Finally David Edwards, a social scientist at Forestry Research working on environmental policy, suggested he would add economic interest and recreation values to the dimensions discussed in the seminar (art and aesthetics, ecology, heritage and community). Each represents a number of narratives that either impose meaning or build on context. The question that emerges therefore is – Who has the power? How can we mediate between the different groups to sustain the complexity of meaning embedded in the bings? He offered a very interesting triple approach to the problem. From the economist approach the range of options goes from reclamation to business as usual. In this sense an economist would undertake a cost analysis that concludes that building a golf course on the site adds to human well being as well as national wealth through raising house prices. A social scientist would map the stakeholders and their interrelations, bringing to the table a Habermassian deliberative process of reasoned debate. The Arts and Humanities are hardly mentioned in environmental debates. Whereas Economics and the Social Sciences would bring the problem to a close by seeking a solution, the Arts and Humanities would open the situation up to framing problems that we did not know we had, changing meanings in the process. Pauline Phemister developed this point by suggesting that the Arts and Humanities also brings into play the non-human and empathy. Their role was not that of neutral facilitator but one of putting into play different critical positions.

The audience justifiably pointed out that the community of the bings were missing at this event and at the debate. David Harding suggested that the politicians were also missing. Barbara Steveni reaffirmed the importance of working on the inside of power and understanding how it works in relation to past, present and future. She said, “This conference has been about how to bring all the rhizomatic structures of stakeholders together with love. I feel very optimistic about just being here discussing this…”

In conclusion the bings could be evaluated from multiple perspectives including ecological values such as biodiversity or as a site of scientific interest, or from the perspective of economic benefits through recreational values and potential tourism. However all these perspectives are quite anthropocentric, responding to the schemes of ecosystem services. Through this seminar Tim Collins, Reiko Goto and Ross Maclean wanted to address the anthropocene, exploring the implications of an environment that is now predominantly shaped by human intervention and self interest. In this light, they sought to move beyond utilitarian ways of valuing the bings, viewing this site as an opportunity to create an important mental and imaginative shift. As Barbara Steveni explained, John Latham established the first steps to another way of understanding the bings as a collective sculpture resulting from industry. In opening up this possibility, Latham enabled us to confront an instance of the anthropocene – a landscape that is man made, visual proof so to speak of radical intervention and disturbance. In the 100 years since the height of the Shale Oil industry the bings have lost their original utilitarian value and it is only now that we face the dilemma of whether or not to remove the evidence of our scarring. This is paradoxical in the sense that we are trying to save something artificial and more specifically, a product of a polluting industrial process. What has allowed us to make this mental imaginative shift, in addition to Latham’s intervention, is Nature’s capacity to heal the site over time.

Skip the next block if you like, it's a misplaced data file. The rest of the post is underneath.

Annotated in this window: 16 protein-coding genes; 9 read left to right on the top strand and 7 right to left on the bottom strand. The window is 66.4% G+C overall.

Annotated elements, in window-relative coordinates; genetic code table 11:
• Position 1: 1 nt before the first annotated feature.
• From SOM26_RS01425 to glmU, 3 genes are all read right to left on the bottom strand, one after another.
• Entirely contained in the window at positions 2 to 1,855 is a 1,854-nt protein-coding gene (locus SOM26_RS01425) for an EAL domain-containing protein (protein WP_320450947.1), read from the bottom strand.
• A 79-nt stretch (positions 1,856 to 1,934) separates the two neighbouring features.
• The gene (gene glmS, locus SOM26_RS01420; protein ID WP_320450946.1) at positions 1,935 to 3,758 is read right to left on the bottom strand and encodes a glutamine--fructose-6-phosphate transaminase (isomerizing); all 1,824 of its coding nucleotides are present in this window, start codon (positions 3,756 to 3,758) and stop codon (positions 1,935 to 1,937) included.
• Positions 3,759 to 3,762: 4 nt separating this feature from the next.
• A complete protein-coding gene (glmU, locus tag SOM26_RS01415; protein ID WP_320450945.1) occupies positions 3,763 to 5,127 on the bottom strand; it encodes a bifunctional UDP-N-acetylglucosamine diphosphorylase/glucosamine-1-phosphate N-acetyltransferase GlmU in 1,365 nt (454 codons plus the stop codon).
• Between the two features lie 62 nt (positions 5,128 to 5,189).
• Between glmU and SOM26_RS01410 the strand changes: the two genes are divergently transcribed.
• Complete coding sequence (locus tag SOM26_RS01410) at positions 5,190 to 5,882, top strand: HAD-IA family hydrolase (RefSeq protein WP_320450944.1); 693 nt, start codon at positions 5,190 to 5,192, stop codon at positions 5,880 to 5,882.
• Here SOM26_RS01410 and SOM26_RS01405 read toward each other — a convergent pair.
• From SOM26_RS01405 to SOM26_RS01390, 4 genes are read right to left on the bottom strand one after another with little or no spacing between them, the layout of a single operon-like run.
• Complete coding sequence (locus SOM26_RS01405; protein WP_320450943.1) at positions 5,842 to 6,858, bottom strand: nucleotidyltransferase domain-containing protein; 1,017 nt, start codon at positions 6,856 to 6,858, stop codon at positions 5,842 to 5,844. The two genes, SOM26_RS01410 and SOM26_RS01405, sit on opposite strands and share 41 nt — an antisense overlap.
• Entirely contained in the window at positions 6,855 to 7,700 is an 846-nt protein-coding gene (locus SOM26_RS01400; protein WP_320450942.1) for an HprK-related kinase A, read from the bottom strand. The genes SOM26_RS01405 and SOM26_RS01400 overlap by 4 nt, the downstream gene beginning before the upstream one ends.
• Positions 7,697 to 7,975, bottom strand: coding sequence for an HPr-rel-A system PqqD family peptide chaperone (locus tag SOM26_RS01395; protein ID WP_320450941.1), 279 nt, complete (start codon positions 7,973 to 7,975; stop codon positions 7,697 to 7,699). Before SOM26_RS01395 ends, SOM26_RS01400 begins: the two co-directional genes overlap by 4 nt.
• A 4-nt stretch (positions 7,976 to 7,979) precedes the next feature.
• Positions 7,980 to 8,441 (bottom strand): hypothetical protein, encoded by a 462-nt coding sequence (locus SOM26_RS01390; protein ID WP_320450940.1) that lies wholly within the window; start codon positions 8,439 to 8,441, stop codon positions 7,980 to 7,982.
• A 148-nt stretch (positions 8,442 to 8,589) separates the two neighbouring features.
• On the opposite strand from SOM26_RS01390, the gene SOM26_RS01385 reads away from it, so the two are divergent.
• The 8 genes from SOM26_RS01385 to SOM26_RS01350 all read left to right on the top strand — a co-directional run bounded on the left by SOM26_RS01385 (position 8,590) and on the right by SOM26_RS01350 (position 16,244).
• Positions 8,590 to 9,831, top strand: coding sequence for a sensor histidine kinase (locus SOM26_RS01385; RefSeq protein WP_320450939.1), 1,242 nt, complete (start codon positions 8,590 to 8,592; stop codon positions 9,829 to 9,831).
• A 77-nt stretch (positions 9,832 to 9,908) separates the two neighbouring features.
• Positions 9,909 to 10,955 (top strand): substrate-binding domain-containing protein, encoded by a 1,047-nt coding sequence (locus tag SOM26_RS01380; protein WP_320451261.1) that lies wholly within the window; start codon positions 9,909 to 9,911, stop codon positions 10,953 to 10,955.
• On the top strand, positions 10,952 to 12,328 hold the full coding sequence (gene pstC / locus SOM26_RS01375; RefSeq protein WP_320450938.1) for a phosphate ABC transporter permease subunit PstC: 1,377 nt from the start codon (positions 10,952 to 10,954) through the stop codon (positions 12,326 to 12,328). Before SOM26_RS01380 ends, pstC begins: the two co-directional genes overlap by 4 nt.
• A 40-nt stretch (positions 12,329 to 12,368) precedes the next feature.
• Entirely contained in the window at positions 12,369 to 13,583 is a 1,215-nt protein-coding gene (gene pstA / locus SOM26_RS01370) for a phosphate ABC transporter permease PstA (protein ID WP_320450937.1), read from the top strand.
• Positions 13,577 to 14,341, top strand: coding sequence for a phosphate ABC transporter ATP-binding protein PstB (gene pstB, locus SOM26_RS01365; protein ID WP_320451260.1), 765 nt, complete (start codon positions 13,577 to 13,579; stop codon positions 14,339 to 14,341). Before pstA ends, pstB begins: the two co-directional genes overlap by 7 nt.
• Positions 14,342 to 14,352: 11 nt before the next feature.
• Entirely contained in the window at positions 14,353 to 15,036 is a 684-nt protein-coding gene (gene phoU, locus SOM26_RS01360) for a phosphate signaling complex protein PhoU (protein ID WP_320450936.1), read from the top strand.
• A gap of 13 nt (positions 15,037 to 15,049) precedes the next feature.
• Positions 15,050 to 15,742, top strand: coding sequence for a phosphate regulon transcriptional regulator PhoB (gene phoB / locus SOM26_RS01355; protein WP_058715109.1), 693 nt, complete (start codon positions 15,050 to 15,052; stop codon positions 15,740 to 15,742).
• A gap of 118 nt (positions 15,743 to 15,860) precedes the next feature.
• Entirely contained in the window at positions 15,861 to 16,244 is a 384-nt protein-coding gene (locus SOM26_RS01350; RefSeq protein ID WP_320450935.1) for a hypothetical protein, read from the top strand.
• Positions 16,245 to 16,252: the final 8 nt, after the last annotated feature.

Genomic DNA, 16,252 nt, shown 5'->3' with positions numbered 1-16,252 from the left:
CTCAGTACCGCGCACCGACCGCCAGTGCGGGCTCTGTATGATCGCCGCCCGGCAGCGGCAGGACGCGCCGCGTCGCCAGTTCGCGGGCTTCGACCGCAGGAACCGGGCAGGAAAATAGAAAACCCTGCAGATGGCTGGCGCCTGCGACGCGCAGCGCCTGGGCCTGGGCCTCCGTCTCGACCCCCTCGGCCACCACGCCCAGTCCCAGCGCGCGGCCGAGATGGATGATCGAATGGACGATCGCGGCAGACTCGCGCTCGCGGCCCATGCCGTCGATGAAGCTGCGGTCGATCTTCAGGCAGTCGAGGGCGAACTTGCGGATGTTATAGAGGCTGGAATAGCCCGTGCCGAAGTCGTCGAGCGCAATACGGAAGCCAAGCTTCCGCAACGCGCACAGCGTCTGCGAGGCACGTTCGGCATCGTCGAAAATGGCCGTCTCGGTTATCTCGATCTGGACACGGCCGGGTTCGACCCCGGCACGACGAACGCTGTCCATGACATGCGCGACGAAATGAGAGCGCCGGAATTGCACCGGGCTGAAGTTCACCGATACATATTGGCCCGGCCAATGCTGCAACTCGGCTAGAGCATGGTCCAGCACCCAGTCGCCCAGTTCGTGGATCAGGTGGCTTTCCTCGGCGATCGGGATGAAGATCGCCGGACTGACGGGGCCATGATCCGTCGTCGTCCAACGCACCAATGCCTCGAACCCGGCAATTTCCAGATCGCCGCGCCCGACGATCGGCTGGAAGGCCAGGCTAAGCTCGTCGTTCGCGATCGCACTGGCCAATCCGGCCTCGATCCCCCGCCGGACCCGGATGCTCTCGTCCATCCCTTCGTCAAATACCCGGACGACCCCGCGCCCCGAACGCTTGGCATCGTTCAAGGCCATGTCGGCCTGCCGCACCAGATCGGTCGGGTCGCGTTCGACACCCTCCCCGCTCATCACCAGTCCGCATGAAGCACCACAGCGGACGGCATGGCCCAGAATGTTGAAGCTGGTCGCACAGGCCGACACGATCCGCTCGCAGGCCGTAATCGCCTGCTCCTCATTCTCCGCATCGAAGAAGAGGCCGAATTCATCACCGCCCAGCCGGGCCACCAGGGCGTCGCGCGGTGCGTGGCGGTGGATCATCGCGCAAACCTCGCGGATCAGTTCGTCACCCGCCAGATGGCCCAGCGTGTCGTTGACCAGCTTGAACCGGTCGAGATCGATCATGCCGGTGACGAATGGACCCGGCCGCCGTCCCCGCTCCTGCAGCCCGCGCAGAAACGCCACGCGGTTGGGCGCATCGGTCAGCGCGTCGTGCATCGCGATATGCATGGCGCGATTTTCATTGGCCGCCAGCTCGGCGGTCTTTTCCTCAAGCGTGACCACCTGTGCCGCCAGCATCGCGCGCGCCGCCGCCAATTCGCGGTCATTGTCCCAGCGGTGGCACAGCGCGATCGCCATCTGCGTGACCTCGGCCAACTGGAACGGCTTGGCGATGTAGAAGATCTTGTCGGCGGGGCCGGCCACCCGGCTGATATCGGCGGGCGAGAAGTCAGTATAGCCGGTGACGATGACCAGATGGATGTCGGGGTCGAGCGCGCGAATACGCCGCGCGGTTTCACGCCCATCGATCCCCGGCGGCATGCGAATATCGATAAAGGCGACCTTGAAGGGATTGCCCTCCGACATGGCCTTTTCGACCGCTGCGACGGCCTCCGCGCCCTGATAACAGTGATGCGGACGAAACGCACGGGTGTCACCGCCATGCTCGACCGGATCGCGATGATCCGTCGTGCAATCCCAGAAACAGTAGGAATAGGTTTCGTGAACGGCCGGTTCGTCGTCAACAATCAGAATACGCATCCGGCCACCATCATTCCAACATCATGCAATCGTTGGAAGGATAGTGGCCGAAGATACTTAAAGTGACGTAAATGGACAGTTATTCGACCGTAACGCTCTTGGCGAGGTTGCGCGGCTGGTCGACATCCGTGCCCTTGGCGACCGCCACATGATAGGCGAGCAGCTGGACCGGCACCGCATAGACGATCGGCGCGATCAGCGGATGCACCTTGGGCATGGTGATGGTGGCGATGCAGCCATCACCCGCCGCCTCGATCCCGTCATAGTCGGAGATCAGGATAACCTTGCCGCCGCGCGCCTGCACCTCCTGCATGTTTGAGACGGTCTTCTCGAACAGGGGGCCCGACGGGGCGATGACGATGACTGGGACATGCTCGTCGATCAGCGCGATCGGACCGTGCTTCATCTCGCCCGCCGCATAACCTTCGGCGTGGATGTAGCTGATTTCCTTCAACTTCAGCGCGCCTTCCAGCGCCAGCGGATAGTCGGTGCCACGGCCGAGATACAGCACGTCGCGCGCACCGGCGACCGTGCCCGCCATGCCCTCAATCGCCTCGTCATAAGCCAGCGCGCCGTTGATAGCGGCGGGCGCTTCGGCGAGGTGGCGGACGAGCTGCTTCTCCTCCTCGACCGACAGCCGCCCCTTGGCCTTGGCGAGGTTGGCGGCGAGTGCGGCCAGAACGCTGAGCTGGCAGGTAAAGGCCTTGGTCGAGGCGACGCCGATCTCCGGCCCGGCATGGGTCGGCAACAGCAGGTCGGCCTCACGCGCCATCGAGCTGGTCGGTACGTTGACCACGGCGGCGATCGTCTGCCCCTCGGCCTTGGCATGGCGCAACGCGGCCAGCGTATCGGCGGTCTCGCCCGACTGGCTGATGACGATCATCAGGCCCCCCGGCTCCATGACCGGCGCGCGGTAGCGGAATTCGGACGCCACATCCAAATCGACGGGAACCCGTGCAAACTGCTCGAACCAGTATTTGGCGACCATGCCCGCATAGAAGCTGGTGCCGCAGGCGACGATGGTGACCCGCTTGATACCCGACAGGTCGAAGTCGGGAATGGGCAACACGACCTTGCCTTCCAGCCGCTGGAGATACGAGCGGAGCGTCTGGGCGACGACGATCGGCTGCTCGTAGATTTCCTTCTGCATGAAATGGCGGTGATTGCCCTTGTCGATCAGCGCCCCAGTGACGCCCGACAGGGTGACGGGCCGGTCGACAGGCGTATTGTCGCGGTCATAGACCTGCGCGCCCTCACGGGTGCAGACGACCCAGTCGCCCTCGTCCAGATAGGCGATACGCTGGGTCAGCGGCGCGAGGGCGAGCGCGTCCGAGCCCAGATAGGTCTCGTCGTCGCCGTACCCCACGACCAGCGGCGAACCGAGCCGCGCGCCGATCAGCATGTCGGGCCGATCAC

The symposium was an historic occasion that brought together key individuals in a debate that reflected critically and from multiple perspectives, the implications of a human-centred era. It brought to the foreground the need for a different quality of relationship between human/non-human and the need for different temporality – not accelerated time but time paced, sufficient to put in place necessary processes of healing. It brought to the fore the complexity of diverse, potentially conflicting views that may not be solved simply but through processes such as these, processes of civic participation.